the match . In skips Jackie with his boots in his hand and he stops up in
the middle of the floor and nods over to our elder lads. Jesus, he says,
‘I thought I was too old for this until I saw ye”.
It’s only really when you compare their records up against their recent
breakthroughs that it seems Clonlara and Cratloe’s histories had more
troughs than peaks. With that 1919 triumph, Clon’ had a handsome five
intermediate titles (1928, ’75, ’89, ’99 and 2007) to their name before
winning the Canon in ’08. Cratloe have four Intermediates (1937, ’43, ’70
and ’94) to go with last years win . Despite their geography they were
never able to play out much of their rivalry. Although co-incidentally
their most successful sides hurled much the same eras as eachother, Jackie
never remembers their paths crossing all that much. He first recalls being
brought to see Cratloe and Clon’ have a rattle at eachother at Minor
level in Kilkishen in the mid 50’s.
“ I used to love watching Tom McMahon and a fella called Noel McEvoy hurl
on eachother that time. I was a child, and fair enough I hadnt seen too
many yet, but I remember thinking that these were the two greatest hurlers
I had ever seen. There’d be an almighty battle between them. And y’know
they both left for Australia not long after”.
“After that then I remember they played eachother, mostly in Kilkishen
again in the 60’s. They were fierce tough matches. That time we had the
likes of Joe Gorman and my brothers, Mick and Eddie and Packie Quinn, Ger
Bentley and The Neills. Clonlara would have had the Crowes and they had
this fella - ‘ Boxer Madden’ at full forward. There was a famous line in
the dressing room about the Boxer – that if a scuffle started be sure to
keep you hurley with you ‘coz otherwise The Boxer would have you looking
up at the sky”. And they had the McDonnells too. They were great hurlers.
Truthfully neither side has hurled towards Sunday having shown their full
hand this season. Both were actually relegated from the top flight in a
Clare Cup campaign that was largely sacrificed to Clare’s league exploits.
Unwittingly it may have been the perfect time to refuel the club appetites
after hurling well into the winter months last year. The championship
brought no dramatic turnaround. Clon’ drew with St. Joseph’s before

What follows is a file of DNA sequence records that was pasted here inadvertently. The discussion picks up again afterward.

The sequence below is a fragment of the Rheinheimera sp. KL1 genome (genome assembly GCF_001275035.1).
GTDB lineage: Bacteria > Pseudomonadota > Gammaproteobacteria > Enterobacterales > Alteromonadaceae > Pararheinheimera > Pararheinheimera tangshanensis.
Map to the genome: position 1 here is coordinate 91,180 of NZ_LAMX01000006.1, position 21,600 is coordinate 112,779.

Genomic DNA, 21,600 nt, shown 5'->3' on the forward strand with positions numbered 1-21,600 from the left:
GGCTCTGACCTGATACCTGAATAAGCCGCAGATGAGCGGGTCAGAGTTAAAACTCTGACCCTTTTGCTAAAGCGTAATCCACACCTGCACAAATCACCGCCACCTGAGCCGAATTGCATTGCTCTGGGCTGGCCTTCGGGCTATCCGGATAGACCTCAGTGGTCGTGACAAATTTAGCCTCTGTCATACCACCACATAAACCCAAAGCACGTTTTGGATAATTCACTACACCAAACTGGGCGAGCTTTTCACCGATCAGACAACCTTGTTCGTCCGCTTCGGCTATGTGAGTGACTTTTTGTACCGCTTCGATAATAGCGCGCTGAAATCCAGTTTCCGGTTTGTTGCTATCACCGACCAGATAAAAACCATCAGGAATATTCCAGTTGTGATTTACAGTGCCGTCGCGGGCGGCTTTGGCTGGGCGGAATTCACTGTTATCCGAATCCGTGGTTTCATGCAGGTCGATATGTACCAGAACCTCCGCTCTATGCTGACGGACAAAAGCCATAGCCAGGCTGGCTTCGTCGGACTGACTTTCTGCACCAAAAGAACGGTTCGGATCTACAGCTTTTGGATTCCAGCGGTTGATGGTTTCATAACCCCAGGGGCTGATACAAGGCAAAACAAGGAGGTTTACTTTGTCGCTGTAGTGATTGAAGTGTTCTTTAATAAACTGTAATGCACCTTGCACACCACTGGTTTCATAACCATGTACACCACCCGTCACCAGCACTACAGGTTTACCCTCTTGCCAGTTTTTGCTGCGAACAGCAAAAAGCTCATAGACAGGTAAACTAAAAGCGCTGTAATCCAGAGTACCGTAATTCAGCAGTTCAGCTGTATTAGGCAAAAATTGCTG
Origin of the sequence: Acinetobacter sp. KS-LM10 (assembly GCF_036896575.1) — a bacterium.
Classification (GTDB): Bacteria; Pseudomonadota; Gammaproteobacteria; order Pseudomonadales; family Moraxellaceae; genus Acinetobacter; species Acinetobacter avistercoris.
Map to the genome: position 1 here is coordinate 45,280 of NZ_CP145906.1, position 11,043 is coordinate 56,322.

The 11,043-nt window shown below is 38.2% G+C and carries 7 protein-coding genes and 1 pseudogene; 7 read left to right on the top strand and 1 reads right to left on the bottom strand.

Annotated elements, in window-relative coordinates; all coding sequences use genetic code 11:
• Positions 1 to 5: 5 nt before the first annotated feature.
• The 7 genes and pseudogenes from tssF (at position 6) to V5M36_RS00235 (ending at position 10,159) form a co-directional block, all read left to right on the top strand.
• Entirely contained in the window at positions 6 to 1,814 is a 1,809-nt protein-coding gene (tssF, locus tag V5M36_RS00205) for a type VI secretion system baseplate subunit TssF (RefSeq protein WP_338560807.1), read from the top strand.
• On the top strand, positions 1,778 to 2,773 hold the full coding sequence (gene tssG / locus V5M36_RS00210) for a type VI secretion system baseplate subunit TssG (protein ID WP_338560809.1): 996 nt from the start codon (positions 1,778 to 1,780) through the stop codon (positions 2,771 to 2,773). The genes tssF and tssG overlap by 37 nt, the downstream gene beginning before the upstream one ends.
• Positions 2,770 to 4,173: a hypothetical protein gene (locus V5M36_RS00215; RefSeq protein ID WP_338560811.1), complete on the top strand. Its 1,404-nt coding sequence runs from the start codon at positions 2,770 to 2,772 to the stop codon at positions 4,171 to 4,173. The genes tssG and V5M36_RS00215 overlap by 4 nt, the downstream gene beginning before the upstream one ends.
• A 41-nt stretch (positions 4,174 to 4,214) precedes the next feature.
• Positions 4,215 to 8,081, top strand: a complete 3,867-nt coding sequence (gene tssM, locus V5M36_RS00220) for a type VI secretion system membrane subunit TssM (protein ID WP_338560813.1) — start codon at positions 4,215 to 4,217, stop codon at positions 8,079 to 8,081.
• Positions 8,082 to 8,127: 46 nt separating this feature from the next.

ambling past Ballyea, Corofin and Crusheen. Cratloe were hardly inspiring
against Inagh/Kilnamona. They were a mixed bag against both Sixmilebridge
and Wolfe Tones and got their comuppence when they faced Tubber. But the
Quarter Finals showed that both sides seem to be turning the corner at the
right time. September is the month to up the ante.
Mike and Jackie have been steeling themselves for the trick question. Who’ll
do the business on Sunday? There’s the risk of giving something away here.
Closed mouths catching no flies and all that. This is the sort of
hoodwinking that has been going on in school all week. You’d wonder will
Mike and his team will turn up at the right pitch at all? “It reminds me
of the story of the salmon-poacher”, he laughs, “The river baliff walks up
behind him on the bank and when the poacher sees him he looks down into
the fish and says, ‘Jaysus, Would they bite you’? Let on nothing.
“Well seriously I suppose when you look at it in the last few years there’s
never been more than a puck of the ball between the teams. It was nearly
the last puck of the ball that won the game for us in the Under 21s this
year and it was the very same for ye’ in the Senior Final last year. Not
to sound clichéd but I think the feeling in Clonlara would be that it’s a
pity it’s a semi final two South East Clare teams have to meet in. If we
had to pick a county champion apart from ourselves alot would be saying
Cratloe over in Clonlara and I think that cuts both ways. But sure then no
more than playing anyone in a Semi-final it would be terrific to win on
Sunday. It’ll be everyman for himself but it wont be a lot that’ll
separate them sides”.
Jackie sees Sunday along the same lines. “ It’s a replica of last year
sure. The two teams had a bad oul’ run in the Cup. Much of it wasn’t their
own fault, a lot of hurlers were busy with Clare commitments but they
snaked along in the championship then without showing any huge form and
they’re there again now. The two teams are very similar to last year, so
why should it be any different? There’s no real feature where you’d say
one will have the advantage over the other. You couldn’t say that if
Cratloe play like they did in the first round…..or if Clonlara play like
they played in the second round…..there’s no form so it’s all on the day
really. It would take a wise man to call to it”.
You leave them and you’d love to know what they really think.
Cratloe vs. Clonlara, Cusack Park, Sunday 3rd October - 4pm.
Ar Aghaidh Linn.